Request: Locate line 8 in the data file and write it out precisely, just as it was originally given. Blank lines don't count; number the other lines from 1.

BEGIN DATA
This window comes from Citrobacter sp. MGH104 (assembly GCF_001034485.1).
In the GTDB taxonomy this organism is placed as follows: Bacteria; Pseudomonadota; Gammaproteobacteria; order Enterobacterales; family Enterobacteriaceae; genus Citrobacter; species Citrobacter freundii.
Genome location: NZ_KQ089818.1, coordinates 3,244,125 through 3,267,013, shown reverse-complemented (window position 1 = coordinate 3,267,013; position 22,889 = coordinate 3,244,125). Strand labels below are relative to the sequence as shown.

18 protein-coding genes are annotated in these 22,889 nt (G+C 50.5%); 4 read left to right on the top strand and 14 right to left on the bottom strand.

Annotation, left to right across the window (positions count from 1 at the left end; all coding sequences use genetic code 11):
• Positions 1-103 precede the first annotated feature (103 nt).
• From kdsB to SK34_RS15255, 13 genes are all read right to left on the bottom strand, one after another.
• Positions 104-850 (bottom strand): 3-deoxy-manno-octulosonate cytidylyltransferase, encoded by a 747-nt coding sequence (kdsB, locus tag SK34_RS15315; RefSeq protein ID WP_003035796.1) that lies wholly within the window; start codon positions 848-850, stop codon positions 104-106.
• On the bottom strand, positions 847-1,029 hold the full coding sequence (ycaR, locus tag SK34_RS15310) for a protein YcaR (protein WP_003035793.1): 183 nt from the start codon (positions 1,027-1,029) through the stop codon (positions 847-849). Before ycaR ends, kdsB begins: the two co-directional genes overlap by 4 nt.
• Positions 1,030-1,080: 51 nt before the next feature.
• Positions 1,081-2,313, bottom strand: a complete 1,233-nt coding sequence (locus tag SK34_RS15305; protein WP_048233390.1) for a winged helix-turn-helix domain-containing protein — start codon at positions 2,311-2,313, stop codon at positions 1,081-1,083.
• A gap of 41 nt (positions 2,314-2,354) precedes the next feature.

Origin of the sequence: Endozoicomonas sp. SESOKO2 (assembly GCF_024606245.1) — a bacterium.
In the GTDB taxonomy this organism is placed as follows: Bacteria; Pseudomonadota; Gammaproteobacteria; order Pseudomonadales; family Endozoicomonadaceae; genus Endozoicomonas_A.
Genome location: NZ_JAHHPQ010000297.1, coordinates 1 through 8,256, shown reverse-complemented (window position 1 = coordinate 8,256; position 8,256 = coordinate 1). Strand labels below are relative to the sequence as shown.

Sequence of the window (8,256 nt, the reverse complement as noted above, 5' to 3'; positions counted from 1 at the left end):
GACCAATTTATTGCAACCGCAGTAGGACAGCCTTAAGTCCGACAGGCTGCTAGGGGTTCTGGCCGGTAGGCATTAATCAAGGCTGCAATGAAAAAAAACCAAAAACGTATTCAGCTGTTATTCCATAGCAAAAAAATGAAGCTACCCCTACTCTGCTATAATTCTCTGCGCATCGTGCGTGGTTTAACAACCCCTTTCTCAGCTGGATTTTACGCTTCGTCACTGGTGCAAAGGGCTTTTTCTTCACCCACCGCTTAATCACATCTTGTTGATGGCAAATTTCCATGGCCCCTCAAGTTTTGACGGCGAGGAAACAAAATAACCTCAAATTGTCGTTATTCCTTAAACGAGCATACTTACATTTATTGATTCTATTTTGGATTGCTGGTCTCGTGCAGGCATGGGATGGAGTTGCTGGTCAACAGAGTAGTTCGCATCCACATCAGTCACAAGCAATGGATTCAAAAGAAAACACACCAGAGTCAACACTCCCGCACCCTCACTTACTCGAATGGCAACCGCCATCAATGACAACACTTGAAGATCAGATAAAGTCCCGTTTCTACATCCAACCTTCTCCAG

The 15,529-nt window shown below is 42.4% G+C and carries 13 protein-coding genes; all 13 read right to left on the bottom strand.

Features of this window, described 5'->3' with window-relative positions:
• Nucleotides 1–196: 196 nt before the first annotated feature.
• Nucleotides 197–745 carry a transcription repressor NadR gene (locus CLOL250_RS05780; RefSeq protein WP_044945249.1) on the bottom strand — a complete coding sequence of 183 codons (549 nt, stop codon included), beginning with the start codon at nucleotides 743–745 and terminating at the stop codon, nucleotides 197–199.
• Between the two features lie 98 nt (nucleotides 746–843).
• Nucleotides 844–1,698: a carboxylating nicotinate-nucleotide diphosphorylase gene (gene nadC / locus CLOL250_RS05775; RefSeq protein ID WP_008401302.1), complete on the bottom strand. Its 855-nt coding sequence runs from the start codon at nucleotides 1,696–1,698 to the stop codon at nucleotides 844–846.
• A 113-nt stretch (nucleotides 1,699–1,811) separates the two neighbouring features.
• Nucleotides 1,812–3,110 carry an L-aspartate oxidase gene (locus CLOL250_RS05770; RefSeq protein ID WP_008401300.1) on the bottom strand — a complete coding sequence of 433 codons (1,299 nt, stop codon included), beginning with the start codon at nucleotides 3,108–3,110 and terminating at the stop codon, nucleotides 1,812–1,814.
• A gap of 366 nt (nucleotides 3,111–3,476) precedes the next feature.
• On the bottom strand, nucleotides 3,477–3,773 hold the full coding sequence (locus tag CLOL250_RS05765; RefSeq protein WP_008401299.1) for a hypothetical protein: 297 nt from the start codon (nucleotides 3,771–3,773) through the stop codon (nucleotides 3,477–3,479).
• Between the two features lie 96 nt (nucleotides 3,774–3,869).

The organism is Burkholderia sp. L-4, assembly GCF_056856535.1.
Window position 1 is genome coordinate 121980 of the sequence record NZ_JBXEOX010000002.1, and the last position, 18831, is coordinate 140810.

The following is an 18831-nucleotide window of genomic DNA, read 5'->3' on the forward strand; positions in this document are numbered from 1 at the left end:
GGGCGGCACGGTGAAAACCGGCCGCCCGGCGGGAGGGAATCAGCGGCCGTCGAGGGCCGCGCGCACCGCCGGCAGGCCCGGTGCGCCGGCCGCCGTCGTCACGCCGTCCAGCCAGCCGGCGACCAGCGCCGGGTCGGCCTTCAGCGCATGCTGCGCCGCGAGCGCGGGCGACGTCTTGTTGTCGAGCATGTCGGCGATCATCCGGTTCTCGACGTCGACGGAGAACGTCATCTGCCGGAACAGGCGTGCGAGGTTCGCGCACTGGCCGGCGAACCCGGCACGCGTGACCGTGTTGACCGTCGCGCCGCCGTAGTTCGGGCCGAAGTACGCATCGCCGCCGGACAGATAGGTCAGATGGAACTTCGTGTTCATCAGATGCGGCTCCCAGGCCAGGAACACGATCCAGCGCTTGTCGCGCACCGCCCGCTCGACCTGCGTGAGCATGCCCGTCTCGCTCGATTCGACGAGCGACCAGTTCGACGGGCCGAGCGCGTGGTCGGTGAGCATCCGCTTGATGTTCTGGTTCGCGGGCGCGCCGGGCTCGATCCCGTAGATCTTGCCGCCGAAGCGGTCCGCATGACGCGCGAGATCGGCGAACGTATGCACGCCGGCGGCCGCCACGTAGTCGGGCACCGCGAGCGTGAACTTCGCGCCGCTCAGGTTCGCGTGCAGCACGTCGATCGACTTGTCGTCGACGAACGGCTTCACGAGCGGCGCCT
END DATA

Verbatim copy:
• Positions 104-850 (bottom strand): 3-deoxy-manno-octulosonate cytidylyltransferase, encoded by a 747-nt coding sequence (kdsB, locus tag SK34_RS15315; RefSeq protein ID WP_003035796.1) that lies wholly within the window; start codon positions 848-850, stop codon positions 104-106.